Czechs, Brits Reject Deal to Save EU Economy
Critics attack European Union's fiscal belt-tightening deal
By Neal Colgrass,  Newser Staff
Posted Jan 30, 2012 4:34 PM CST
German Federal Chancellor Angela Merkel speaks at a press conference following a European Union summit at the EU headquarters on January 30, 2012 in Brussels.   (Getty Images)
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(Newser) – The Czechs thought about it, and they said no. All other 27 EU member states except Britain agreed today to join a compact to impose budget discipline on fellow nations, the BBC reports. British Prime Minister David Cameron had already refused to take part, saying that ceding control of his country's budget is "not in my national interest." The Czech Republic, not yet in the euro, cited "constitutional reasons" for rejecting the treaty.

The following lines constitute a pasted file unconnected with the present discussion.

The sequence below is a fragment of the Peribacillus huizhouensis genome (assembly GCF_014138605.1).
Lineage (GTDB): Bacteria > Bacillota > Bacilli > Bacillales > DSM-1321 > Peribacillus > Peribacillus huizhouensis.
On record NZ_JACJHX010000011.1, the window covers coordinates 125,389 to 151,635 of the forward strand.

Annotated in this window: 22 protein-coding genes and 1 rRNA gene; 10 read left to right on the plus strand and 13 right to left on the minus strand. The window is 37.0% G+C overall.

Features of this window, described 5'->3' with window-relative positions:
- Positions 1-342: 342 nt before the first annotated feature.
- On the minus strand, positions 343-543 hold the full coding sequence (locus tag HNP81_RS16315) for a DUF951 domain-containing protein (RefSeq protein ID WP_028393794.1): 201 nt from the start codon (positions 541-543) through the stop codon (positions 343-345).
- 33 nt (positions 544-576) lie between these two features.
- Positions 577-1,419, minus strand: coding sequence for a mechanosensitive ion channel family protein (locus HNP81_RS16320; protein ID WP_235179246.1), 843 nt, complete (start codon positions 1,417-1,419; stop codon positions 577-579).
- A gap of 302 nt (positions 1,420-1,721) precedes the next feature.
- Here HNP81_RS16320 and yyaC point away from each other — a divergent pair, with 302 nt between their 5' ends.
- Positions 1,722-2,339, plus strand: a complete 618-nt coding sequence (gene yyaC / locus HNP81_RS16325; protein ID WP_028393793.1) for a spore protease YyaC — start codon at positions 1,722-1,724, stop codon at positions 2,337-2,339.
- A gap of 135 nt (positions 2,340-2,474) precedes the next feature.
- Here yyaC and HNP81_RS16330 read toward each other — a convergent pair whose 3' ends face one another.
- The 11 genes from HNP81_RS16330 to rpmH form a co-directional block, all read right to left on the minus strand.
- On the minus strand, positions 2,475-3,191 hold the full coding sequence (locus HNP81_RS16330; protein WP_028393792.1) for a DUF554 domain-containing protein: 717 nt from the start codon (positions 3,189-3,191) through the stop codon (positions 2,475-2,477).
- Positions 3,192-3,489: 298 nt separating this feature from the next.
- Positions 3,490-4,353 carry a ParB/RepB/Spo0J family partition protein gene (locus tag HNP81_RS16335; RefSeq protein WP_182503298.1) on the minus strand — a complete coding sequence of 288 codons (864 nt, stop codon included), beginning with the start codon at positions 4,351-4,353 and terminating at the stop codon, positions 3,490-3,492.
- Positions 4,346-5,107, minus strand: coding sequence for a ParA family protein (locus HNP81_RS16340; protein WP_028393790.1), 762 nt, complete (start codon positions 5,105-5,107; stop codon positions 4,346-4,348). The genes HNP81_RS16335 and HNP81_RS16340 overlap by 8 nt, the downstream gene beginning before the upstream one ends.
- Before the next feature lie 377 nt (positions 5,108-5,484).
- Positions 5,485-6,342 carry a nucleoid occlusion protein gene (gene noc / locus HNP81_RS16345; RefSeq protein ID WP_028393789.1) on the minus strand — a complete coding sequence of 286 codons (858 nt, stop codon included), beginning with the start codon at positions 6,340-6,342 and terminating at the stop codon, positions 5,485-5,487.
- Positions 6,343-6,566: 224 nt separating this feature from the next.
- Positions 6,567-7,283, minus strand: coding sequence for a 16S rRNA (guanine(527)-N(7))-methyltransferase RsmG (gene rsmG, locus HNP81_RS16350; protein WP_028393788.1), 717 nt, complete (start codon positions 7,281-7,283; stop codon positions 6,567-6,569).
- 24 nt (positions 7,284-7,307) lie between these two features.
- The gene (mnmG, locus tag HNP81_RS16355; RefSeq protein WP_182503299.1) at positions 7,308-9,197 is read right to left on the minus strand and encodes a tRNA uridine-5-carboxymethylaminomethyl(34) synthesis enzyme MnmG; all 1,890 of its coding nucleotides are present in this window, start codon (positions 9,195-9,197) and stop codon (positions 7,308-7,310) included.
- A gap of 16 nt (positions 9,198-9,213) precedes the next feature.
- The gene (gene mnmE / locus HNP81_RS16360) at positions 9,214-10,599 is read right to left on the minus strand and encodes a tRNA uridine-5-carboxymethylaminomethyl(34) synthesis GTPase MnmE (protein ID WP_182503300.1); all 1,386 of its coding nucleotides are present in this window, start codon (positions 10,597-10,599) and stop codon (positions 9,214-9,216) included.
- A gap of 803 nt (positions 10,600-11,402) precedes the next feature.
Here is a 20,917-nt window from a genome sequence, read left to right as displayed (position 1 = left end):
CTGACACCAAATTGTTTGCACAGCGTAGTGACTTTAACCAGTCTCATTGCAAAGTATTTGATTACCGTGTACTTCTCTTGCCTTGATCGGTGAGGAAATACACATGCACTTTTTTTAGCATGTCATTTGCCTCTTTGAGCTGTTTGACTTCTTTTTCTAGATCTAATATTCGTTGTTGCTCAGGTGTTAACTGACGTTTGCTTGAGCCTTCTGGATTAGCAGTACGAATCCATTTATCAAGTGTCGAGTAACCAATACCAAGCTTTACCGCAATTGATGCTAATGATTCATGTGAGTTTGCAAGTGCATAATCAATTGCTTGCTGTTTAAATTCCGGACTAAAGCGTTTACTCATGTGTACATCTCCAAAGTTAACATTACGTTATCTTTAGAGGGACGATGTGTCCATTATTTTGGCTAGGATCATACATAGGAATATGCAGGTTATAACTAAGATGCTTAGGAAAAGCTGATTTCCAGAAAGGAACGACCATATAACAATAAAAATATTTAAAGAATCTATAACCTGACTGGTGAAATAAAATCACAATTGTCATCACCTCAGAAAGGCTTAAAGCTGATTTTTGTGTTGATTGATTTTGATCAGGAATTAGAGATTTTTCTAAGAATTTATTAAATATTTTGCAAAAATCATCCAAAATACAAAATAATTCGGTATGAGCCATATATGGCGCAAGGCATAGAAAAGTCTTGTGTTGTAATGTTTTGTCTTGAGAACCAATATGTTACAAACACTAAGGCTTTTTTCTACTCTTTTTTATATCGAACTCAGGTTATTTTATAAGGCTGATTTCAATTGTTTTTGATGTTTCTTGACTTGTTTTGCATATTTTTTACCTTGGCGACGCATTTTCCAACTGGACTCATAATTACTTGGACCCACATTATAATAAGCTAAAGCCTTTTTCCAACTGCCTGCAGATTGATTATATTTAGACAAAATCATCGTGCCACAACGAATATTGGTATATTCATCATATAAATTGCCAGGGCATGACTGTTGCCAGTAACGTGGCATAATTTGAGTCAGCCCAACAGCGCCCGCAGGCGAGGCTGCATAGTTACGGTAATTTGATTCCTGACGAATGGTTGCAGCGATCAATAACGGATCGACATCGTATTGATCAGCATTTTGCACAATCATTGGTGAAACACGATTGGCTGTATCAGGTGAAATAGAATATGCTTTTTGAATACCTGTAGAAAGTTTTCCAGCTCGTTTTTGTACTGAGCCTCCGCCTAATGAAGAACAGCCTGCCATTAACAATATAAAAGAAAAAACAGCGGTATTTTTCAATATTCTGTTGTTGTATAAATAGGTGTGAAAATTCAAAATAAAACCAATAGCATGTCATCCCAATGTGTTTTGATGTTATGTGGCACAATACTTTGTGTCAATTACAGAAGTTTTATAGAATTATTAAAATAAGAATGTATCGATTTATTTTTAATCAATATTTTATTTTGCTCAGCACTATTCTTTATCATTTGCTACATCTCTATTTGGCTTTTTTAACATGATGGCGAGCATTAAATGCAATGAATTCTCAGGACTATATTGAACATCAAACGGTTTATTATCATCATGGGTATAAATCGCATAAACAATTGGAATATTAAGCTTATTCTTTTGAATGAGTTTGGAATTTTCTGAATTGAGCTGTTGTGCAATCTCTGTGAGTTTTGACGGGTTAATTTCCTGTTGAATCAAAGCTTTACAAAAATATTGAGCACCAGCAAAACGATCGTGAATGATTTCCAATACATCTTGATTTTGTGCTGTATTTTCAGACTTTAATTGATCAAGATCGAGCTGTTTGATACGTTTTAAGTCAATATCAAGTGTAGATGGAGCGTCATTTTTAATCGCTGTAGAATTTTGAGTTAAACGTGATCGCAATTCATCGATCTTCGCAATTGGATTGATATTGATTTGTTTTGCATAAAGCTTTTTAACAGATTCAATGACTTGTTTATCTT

"I'm not sufficiently familiar with the ins and outs of what's going on in Prague to understand why what was acceptable in December is no longer acceptable now," groused French President Nicolas Sarkozy. Worse, several analysts and politicians criticize today's pledge in Brussels for lacking the teeth to kick-start growth and fight joblessness, the New York Times reports. Germany's focus on fiscal belt-tightening came under fire in particular: “You don’t have to be an economics professor to know that if you have zero growth you are not going to sort things out,” said President of the European Parliament Martin Schulz.